Before you start shopping, it can help to know what exactly you’re looking to buy. Aside from price and color, there are far more specific criteria that the product should meet to ensure it is the best sleeping bag liner for your outdoor recreation needs.
The apparent intended use is as a liner for your sleeping bag. Within that, there are several variations of use, and some people use them as small travel bag for stays in hostels or hotels instead of within their sleeping bags.
When looking for a liner specifically for camping and backpacking, the intended use becomes more narrow. Ask yourself a few simple questions to identify your needs:
- How much warmth does the liner need to add?
- Will you use the liner as a stand-alone bag?
- Is it lightweight enough for backpacking, or is it only for basecamps or car camping?
- Are there any materials that you don’t like or any that you’re most comfortable with while sleeping?
Knowing how you plan to use the liner, your personal preferences, and the frequency of use helps you identify the best sleeping bag liner for you. Once you answer the questions above, you can move on to other considerations like durability, portability, and budget.
Because a sleeping bag liner comes into direct contact with your body, the materials need to be comfortable enough to sleep. Some materials will be lighter than others, and personal preferences of material textures can also influence buying decisions.
Common materials used for sleeping bag liners include:
- Cotton: A very affordable fabric, cotton is relatively warm and soft. The major downside to cotton is that it can be heavy and it doesn’t insulate when wet. If you have a waterproof sleeping bag, this shouldn’t be much of an issue. Cotton is an excellent option if you only plan to use the liner for things like car camping or in an RV, but there are much lighter fabrics for backpacking.
- Wool: For sleeping bag liners, you will mostly find wool from sheep. However, Alpaca wool is also an excellent choice that shares many of the same qualities as more traditional wool fabrics like Merino wool. Alpaca and Merino wool have very fine fibers, making them soft to the touch, and they do not hold odors like synthetic materials do. The primary benefit of any wool fabric outdoors is that it still insulates when wet. Depending on the type of wool and the thickness of the fabric, it can be lightweight.
- Silk: A lightweight and ideal insulator, silk is a very common fabric used for sleeping bag liners. The biggest selling point for silk is that it has one of the best warmth-to-weight ratios, making it ideal for ultralight liners. Silk is also a durable material that is easy to maintain. What I like most about silk is that while it is good at insulating in cold weather, it is also still breathable enough to be used during warm weather.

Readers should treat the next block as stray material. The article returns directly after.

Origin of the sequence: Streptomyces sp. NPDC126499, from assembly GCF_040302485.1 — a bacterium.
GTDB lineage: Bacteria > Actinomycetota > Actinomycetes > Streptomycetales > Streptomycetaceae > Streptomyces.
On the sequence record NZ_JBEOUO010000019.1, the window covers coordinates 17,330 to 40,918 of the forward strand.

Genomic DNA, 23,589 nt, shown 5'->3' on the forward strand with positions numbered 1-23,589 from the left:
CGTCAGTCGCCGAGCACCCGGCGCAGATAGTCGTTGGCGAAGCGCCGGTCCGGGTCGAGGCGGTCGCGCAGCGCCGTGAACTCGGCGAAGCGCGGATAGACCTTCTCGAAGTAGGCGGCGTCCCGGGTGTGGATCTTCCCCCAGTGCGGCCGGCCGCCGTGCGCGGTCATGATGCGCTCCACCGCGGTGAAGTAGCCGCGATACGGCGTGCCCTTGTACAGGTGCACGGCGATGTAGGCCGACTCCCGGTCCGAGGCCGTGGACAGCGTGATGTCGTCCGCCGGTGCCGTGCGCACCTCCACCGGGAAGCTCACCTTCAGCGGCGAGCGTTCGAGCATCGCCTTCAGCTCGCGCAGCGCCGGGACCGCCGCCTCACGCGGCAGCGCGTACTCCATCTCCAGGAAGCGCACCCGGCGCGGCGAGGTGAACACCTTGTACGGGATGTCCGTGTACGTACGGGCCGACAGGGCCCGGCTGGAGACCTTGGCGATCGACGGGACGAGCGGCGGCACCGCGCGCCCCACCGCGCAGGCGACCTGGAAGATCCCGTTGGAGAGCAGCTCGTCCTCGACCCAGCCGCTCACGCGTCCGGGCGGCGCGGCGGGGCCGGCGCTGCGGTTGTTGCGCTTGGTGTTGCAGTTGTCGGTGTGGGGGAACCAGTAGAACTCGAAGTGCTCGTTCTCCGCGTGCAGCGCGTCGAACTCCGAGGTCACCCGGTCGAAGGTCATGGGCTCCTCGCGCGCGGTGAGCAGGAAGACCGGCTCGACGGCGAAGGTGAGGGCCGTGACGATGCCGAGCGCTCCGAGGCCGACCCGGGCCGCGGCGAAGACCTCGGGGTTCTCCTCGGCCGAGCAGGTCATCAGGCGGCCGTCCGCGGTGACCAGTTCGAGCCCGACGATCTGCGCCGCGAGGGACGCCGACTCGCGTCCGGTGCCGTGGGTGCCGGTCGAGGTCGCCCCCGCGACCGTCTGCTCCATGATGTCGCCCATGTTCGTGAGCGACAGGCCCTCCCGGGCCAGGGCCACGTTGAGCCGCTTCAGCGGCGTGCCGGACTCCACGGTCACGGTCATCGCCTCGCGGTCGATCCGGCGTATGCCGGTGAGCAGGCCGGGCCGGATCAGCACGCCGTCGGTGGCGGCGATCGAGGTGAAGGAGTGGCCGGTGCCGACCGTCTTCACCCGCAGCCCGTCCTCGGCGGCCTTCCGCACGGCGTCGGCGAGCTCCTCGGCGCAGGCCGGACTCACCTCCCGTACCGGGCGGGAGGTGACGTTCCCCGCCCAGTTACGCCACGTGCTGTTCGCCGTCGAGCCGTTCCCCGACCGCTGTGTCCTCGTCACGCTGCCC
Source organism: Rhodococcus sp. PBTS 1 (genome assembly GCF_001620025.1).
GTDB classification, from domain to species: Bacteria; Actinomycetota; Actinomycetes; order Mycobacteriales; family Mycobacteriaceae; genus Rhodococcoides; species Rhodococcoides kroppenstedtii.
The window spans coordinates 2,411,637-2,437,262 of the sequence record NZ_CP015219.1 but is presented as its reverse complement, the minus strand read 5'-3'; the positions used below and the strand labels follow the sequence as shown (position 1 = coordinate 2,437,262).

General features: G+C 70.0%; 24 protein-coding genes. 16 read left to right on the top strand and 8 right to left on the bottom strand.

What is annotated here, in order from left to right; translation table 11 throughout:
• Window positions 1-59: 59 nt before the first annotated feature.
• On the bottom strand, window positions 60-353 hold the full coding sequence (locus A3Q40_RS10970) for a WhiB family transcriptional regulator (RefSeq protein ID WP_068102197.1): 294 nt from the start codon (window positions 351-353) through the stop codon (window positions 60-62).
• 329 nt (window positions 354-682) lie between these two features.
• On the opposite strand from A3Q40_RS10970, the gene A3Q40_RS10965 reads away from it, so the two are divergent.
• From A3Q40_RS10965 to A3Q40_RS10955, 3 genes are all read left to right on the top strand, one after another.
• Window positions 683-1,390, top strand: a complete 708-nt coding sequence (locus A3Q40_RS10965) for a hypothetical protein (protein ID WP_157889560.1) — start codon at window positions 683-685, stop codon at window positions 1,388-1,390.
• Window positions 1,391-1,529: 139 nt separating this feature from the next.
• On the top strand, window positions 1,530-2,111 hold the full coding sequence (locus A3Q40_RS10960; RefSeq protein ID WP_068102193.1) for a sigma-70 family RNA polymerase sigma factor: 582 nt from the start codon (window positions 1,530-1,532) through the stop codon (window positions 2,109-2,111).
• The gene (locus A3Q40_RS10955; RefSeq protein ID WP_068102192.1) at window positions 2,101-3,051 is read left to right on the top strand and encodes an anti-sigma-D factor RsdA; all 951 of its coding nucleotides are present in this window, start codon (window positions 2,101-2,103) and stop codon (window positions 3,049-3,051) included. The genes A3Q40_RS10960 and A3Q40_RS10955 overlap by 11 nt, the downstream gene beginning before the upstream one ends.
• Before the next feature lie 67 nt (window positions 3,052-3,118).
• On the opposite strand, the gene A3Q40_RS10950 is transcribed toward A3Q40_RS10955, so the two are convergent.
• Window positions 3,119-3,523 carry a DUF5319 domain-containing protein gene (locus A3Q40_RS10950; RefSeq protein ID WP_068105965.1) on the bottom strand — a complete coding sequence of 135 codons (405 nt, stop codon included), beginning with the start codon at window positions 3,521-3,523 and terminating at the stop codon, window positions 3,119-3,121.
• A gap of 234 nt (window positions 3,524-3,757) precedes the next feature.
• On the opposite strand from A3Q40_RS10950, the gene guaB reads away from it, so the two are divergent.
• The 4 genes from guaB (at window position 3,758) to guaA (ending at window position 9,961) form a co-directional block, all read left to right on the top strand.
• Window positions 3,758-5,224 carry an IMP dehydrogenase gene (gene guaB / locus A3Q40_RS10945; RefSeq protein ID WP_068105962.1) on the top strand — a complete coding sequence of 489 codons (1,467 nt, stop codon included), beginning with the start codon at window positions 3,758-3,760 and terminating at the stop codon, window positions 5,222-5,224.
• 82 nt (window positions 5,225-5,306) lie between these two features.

- Synthetics: While I’m partial to natural fibers, many sleeping bags are made from synthetic materials, like fleece, polyester, nylon, or CoolMax and Thermolite. These materials are relatively affordable and perform decently well in the field. Synthetics do not insulate as well as wool when wet but dry much quicker than materials like cotton. If a product is labeled as insulated, that generally means it is made from a synthetic blend.
Materials like cotton and synthetics tend to be a cheaper option than silk or wool, but they are not as good at insulating. Opting for natural materials whenever possible is the most sustainable option since synthetic fabrics are almost exclusively made from petroleum and can shed microplastics.
The weight and portability of a liner often come down to the materials themselves. Liners made from silk are almost always the lightest option, but the temperature rating also has an impact.
In most cases, the thicker the material, the warmer it will be. Some very bulky fleece liners out there add a decent amount of warmth, but when compared to liners made from wool or silk, they’re far less portable for the amount of insulation they provide.
Some liners are also easier to roll up and pack into a backpack or can even be stuffed into the same bag as your sleeping bag. How you pack your bag and what you use the liner for influences the portability needed but looking at the weight and dimensions of the packed liner can help.
Design and Features
The best design for a sleeping bag liner is the one that matches the sleeping bag. If you have a mummy bag, finding a similarly shaped liner is ideal so you have additional warmth throughout the entire bag, including the hood.